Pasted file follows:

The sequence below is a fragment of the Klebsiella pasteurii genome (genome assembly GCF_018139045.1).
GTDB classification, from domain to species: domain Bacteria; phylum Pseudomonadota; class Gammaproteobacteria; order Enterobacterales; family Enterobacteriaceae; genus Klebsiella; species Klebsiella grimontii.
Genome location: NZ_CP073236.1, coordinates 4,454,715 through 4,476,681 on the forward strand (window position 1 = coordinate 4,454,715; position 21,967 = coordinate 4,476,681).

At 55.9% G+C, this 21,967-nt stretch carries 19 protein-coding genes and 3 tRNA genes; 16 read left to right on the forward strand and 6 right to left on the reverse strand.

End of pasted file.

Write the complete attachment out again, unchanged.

The sequence below is a fragment of the Klebsiella pasteurii genome (genome assembly GCF_018139045.1).
GTDB classification, from domain to species: domain Bacteria; phylum Pseudomonadota; class Gammaproteobacteria; order Enterobacterales; family Enterobacteriaceae; genus Klebsiella; species Klebsiella grimontii.
Genome location: NZ_CP073236.1, coordinates 4,454,715 through 4,476,681 on the forward strand (window position 1 = coordinate 4,454,715; position 21,967 = coordinate 4,476,681).

At 55.9% G+C, this 21,967-nt stretch carries 19 protein-coding genes and 3 tRNA genes; 16 read left to right on the forward strand and 6 right to left on the reverse strand.